Also, Peter was still helping out as a friend, and I wanted to bring him on as a full audio director, and pay him fairly for his fantastic work. However, of course, I didn’t have all the funds to do this myself. This was when I teamed up with the guys at Indie Voyage, Colin Sullivan and Robert Leach, to assist with business and publishing. With Indie Voyage, we launched a kickstarter to try and raise the funds for Peter, Juan, and Alex. However, without having the new art and sound work that they would do, we were unable to sell the vision of this game on kickstarter, and the campaign was ultimately unsuccessful. This was extremely difficult, and the second great low during the project. I thought hard about the project and what I wanted in life. Success is rare in the field of game development. This project was extremely important to me, and I wanted to see it through till the end. I am extremely lucky to have the family I do, and I was able to convince my dad to give me a personal loan for the amount I needed. This game would not have been possible without him and the rest of my family and I am extremely thankful for all of their support. With this second chance, I moved forward with Peter, Juan and Alex behind me.
A New Beginning
I continued to polish up the game as Peter, Juan and Alex worked to deliver everything. With Alex’s superior models, I was still able to apply all the generative algorithms and shader effects I had developed previously, and the game was looking great!
I am proud of everyone who has worked on this project, but I have to give a special shout-out to Peter Brown. Of all the aspects of game development, sound is what I know the least about. However, Peter is truly an expert. With minimal guidance, he has gone above and beyond my vision, and come up with countless creative solutions with his audio direction to enhance your emotional experience within Venture Forth. And his creativity is only matched by his reliability and professionalism making sure the audio always stays on track and everything is completed on time and to the highest level of quality. It has been a pleasure working with him, and I will always be excited to work with him in the future. And that brings us to now. Release is right around the corner, and I am proud to present all that we have created.
The Evolution of World Programming
From the beginning, I have developed my own game engine. When starting the project, I was still new, and my talents were limited, but I was passionate. Thus, my plans for the game started small and modest. However, as the project progressed, so did my talents, and the vision for the game. The game actually started out as a flat randomly generated world with turn-based exploration mechanics, much like a traditional roguelike. But as my talents grew, I felt confident tackling the programming challenges of real-time combat, and a fully persistent 3D world. And thus, a hybrid world made up of both random generation and hand-crafted content emerged.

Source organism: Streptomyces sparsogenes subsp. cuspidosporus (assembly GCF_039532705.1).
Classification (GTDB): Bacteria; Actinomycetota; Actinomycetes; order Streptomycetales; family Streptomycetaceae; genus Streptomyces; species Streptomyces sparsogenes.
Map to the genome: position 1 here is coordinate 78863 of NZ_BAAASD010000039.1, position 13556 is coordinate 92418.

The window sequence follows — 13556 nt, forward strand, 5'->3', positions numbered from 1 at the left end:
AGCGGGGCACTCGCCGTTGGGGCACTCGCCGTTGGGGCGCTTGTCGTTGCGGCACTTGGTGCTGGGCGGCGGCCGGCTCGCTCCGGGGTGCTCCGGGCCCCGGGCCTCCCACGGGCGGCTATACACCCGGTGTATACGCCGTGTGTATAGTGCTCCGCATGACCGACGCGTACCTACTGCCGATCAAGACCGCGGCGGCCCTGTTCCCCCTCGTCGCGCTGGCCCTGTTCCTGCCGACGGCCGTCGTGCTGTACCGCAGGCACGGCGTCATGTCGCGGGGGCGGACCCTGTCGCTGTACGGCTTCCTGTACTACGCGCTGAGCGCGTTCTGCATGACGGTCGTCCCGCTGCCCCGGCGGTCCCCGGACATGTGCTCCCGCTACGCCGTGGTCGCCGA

This enables significantly more interesting areas to be created much faster and more easily. Now, even players have the ability to design and create their own entirely unique worlds to share with other players. That, coupled with real-time mechanics, enables the core exploration to be infinitely more satisfying. However, while programming is my greatest expertise, as an independent game developer, leading my own project, there are countless other responsibilities I have had to take on and learn. I have become a jack of all trades, master of programming. But there is always more to learn. I will never stop looking for new techniques, and learning new ways to improve my skills. Mastery is a lifelong pursuit.
Spread the Word!
As a technical programmer, marketing and promotion have always been my biggest challenge. My partnership with Indie Voyage has been quite helpful, but as we are both still startups, visibility continues to be our greatest struggle. As such, our biggest objective is currently finding the best ways to get the game out there and let people know about it. So for all the players out there, if Venture Forth looks like just the game you’ve been searching for, check us out on Steam, and tell your friends! We’re excited to share it with you.
Jeremiah Ingham is a young but talented programmer making his first game right out of college. He just couldn’t pass up the challenging opportunity to dive in and develop his own unique 3D game engine. With an innate love for adventure, he’s a seasoned traveler and rock climber.